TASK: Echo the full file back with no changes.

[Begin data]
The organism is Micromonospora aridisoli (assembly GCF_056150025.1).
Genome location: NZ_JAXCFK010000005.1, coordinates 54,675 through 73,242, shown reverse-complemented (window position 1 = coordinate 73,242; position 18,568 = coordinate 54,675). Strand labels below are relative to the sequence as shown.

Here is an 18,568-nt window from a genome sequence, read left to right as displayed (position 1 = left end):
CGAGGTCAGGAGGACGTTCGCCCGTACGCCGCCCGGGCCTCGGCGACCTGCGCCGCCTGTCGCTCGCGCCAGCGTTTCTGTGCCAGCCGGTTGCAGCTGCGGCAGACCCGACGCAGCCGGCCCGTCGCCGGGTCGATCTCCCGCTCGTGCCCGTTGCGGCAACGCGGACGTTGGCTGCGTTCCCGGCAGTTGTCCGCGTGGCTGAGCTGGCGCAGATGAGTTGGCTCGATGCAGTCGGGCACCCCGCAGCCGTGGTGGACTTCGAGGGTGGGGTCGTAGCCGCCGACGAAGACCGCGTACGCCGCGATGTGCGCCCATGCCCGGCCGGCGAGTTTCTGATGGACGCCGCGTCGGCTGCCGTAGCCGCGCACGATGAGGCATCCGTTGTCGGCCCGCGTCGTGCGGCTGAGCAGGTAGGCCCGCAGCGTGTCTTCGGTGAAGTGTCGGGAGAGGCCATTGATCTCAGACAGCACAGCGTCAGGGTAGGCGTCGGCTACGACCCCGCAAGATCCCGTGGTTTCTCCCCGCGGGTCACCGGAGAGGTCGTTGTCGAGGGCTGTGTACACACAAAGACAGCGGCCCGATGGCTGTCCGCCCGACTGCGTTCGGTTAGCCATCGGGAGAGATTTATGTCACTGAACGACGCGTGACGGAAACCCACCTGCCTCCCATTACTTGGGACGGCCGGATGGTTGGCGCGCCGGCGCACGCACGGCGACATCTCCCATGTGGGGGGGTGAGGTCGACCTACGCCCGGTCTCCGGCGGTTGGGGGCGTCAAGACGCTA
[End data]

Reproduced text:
The organism is Micromonospora aridisoli (assembly GCF_056150025.1).
Genome location: NZ_JAXCFK010000005.1, coordinates 54,675 through 73,242, shown reverse-complemented (window position 1 = coordinate 73,242; position 18,568 = coordinate 54,675). Strand labels below are relative to the sequence as shown.

Here is an 18,568-nt window from a genome sequence, read left to right as displayed (position 1 = left end):
CGAGGTCAGGAGGACGTTCGCCCGTACGCCGCCCGGGCCTCGGCGACCTGCGCCGCCTGTCGCTCGCGCCAGCGTTTCTGTGCCAGCCGGTTGCAGCTGCGGCAGACCCGACGCAGCCGGCCCGTCGCCGGGTCGATCTCCCGCTCGTGCCCGTTGCGGCAACGCGGACGTTGGCTGCGTTCCCGGCAGTTGTCCGCGTGGCTGAGCTGGCGCAGATGAGTTGGCTCGATGCAGTCGGGCACCCCGCAGCCGTGGTGGACTTCGAGGGTGGGGTCGTAGCCGCCGACGAAGACCGCGTACGCCGCGATGTGCGCCCATGCCCGGCCGGCGAGTTTCTGATGGACGCCGCGTCGGCTGCCGTAGCCGCGCACGATGAGGCATCCGTTGTCGGCCCGCGTCGTGCGGCTGAGCAGGTAGGCCCGCAGCGTGTCTTCGGTGAAGTGTCGGGAGAGGCCATTGATCTCAGACAGCACAGCGTCAGGGTAGGCGTCGGCTACGACCCCGCAAGATCCCGTGGTTTCTCCCCGCGGGTCACCGGAGAGGTCGTTGTCGAGGGCTGTGTACACACAAAGACAGCGGCCCGATGGCTGTCCGCCCGACTGCGTTCGGTTAGCCATCGGGAGAGATTTATGTCACTGAACGACGCGTGACGGAAACCCACCTGCCTCCCATTACTTGGGACGGCCGGATGGTTGGCGCGCCGGCGCACGCACGGCGACATCTCCCATGTGGGGGGGTGAGGTCGACCTACGCCCGGTCTCCGGCGGTTGGGGGCGTCAAGACGCTA